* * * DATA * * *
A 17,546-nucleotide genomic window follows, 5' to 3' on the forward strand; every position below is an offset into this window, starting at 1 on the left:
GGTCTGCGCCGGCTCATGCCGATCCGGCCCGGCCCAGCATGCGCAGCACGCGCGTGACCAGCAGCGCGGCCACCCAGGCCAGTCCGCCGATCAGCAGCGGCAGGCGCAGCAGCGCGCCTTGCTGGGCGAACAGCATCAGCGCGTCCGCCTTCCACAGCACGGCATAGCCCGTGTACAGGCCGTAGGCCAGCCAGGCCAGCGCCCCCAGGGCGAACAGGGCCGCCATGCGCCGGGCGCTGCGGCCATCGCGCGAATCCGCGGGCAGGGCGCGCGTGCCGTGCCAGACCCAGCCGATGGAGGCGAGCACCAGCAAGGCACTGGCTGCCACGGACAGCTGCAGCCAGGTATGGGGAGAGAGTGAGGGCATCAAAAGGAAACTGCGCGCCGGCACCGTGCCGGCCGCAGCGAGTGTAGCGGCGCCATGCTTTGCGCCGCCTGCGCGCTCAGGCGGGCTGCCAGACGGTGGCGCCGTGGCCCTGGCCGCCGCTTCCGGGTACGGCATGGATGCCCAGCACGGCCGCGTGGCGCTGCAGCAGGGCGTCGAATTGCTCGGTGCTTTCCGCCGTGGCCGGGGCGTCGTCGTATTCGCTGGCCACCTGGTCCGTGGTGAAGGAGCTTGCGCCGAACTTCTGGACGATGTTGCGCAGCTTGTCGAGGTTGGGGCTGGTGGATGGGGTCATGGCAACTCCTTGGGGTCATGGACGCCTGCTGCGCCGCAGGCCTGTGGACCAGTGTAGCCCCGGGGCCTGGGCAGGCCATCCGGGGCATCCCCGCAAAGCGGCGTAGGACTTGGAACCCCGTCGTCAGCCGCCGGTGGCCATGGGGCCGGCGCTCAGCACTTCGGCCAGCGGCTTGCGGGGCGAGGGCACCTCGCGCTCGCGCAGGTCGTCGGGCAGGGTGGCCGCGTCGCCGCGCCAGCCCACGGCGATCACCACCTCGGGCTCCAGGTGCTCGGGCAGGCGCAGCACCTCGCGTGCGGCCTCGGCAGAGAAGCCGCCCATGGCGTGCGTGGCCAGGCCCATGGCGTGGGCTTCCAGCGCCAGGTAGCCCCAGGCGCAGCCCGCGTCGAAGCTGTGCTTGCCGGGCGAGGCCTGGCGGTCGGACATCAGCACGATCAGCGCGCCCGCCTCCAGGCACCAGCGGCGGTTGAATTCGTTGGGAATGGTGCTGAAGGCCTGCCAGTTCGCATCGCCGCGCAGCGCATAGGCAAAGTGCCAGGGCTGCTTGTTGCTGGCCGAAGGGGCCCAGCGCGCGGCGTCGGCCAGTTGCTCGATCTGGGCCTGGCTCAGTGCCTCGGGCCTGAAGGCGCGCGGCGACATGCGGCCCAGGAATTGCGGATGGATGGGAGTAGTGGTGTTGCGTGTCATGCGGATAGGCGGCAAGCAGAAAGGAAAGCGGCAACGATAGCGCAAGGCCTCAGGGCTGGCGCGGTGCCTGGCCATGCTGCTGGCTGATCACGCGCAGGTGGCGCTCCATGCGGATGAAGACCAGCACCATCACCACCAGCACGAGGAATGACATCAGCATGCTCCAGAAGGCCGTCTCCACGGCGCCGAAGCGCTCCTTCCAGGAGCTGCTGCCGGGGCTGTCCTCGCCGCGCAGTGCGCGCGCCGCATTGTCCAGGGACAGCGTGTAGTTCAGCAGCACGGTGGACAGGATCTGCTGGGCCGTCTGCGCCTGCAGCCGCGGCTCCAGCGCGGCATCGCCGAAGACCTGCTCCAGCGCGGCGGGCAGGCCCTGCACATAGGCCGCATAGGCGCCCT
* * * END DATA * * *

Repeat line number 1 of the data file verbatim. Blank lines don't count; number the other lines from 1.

A 17,546-nucleotide genomic window follows, 5' to 3' on the forward strand; every position below is an offset into this window, starting at 1 on the left: